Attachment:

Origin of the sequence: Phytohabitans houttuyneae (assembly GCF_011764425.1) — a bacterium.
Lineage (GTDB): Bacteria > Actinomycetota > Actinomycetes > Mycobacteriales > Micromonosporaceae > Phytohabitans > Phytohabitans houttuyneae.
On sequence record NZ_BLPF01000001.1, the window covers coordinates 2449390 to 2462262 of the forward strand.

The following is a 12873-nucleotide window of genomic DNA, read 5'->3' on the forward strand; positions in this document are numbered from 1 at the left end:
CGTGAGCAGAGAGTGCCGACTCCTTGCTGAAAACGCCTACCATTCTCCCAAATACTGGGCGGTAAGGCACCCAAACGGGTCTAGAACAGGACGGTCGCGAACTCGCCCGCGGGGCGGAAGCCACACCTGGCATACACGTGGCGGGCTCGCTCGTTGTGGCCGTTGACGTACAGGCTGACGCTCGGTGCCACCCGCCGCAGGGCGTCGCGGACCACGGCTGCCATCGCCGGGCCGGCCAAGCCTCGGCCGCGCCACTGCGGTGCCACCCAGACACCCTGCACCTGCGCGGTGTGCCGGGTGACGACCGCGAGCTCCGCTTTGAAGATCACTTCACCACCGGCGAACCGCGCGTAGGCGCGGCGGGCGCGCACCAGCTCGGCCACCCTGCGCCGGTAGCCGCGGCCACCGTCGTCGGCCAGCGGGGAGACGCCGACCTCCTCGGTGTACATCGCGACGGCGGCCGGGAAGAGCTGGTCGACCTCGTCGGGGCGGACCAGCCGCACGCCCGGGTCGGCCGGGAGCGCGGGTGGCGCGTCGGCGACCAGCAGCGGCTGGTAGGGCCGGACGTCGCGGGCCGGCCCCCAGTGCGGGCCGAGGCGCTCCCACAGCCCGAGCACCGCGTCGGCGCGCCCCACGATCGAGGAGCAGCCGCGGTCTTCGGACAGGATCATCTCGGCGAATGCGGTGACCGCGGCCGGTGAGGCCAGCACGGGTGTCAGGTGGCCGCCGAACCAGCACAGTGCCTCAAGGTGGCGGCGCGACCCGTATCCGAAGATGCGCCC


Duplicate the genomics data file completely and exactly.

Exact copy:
Origin of the sequence: Phytohabitans houttuyneae (assembly GCF_011764425.1) — a bacterium.
Lineage (GTDB): Bacteria > Actinomycetota > Actinomycetes > Mycobacteriales > Micromonosporaceae > Phytohabitans > Phytohabitans houttuyneae.
On sequence record NZ_BLPF01000001.1, the window covers coordinates 2449390 to 2462262 of the forward strand.

The following is a 12873-nucleotide window of genomic DNA, read 5'->3' on the forward strand; positions in this document are numbered from 1 at the left end:
CGTGAGCAGAGAGTGCCGACTCCTTGCTGAAAACGCCTACCATTCTCCCAAATACTGGGCGGTAAGGCACCCAAACGGGTCTAGAACAGGACGGTCGCGAACTCGCCCGCGGGGCGGAAGCCACACCTGGCATACACGTGGCGGGCTCGCTCGTTGTGGCCGTTGACGTACAGGCTGACGCTCGGTGCCACCCGCCGCAGGGCGTCGCGGACCACGGCTGCCATCGCCGGGCCGGCCAAGCCTCGGCCGCGCCACTGCGGTGCCACCCAGACACCCTGCACCTGCGCGGTGTGCCGGGTGACGACCGCGAGCTCCGCTTTGAAGATCACTTCACCACCGGCGAACCGCGCGTAGGCGCGGCGGGCGCGCACCAGCTCGGCCACCCTGCGCCGGTAGCCGCGGCCACCGTCGTCGGCCAGCGGGGAGACGCCGACCTCCTCGGTGTACATCGCGACGGCGGCCGGGAAGAGCTGGTCGACCTCGTCGGGGCGGACCAGCCGCACGCCCGGGTCGGCCGGGAGCGCGGGTGGCGCGTCGGCGACCAGCAGCGGCTGGTAGGGCCGGACGTCGCGGGCCGGCCCCCAGTGCGGGCCGAGGCGCTCCCACAGCCCGAGCACCGCGTCGGCGCGCCCCACGATCGAGGAGCAGCCGCGGTCTTCGGACAGGATCATCTCGGCGAATGCGGTGACCGCGGCCGGTGAGGCCAGCACGGGTGTCAGGTGGCCGCCGAACCAGCACAGTGCCTCAAGGTGGCGGCGCGACCCGTATCCGAAGATGCGCCC